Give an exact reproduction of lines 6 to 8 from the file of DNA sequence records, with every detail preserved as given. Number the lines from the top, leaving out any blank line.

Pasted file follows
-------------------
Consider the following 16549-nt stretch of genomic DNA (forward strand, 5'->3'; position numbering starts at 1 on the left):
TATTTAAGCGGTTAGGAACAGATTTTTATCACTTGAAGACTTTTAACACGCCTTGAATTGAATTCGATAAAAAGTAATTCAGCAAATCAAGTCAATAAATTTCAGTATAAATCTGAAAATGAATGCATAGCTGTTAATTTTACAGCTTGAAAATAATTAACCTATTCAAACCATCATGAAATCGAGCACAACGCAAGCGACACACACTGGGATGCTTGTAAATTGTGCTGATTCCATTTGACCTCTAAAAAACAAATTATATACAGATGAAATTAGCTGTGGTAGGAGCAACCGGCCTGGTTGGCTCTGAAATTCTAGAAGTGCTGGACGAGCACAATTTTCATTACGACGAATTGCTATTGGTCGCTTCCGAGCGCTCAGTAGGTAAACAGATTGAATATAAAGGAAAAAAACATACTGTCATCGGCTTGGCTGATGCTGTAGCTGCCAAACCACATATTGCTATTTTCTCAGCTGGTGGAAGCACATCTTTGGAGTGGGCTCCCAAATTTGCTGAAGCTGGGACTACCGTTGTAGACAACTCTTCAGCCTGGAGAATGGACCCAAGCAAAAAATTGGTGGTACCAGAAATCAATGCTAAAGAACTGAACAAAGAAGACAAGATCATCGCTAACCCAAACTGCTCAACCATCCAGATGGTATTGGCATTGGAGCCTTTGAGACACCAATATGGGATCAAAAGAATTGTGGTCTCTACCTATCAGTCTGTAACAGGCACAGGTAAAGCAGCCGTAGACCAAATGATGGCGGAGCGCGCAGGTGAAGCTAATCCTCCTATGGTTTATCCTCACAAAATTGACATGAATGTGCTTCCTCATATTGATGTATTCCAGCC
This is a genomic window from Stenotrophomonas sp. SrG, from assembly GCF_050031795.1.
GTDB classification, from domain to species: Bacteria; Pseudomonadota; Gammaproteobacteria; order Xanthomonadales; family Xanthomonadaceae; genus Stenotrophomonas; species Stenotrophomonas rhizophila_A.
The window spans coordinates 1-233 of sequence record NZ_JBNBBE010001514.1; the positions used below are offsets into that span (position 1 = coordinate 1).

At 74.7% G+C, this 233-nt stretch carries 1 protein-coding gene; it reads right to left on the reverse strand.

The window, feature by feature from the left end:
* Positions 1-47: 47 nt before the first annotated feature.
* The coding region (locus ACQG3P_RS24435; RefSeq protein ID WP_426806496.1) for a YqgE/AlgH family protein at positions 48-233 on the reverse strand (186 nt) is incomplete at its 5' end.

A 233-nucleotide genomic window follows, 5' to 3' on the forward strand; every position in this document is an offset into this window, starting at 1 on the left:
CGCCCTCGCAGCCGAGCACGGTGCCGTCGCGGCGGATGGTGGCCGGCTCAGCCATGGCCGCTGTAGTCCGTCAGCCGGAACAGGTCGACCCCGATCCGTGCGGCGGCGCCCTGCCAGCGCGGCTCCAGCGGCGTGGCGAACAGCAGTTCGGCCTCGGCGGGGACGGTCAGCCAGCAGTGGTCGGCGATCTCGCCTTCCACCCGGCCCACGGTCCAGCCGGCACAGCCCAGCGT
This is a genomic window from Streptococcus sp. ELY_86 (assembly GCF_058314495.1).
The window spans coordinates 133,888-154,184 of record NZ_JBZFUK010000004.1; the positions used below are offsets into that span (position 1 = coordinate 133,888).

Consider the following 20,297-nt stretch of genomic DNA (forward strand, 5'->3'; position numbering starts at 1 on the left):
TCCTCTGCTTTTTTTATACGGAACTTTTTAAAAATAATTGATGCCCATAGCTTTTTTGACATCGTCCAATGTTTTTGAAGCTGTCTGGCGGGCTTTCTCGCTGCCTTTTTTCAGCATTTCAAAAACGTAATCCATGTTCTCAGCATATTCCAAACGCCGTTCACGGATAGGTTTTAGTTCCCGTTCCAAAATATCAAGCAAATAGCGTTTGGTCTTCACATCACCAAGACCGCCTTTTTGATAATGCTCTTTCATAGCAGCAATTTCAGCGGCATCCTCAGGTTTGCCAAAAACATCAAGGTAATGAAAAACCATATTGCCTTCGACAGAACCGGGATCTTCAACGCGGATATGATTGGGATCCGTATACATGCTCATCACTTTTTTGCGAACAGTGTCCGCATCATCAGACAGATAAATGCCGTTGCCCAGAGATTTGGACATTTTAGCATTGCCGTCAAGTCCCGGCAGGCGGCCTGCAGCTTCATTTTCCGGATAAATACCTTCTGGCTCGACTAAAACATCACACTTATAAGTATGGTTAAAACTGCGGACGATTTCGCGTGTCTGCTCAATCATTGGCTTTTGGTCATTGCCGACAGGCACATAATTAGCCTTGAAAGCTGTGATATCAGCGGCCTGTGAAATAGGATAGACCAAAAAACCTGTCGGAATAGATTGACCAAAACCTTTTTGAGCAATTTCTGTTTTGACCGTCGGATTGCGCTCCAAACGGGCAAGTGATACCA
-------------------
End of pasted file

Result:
At 74.7% G+C, this 233-nt stretch carries 1 protein-coding gene; it reads right to left on the reverse strand.

The window, feature by feature from the left end:
* Positions 1-47: 47 nt before the first annotated feature.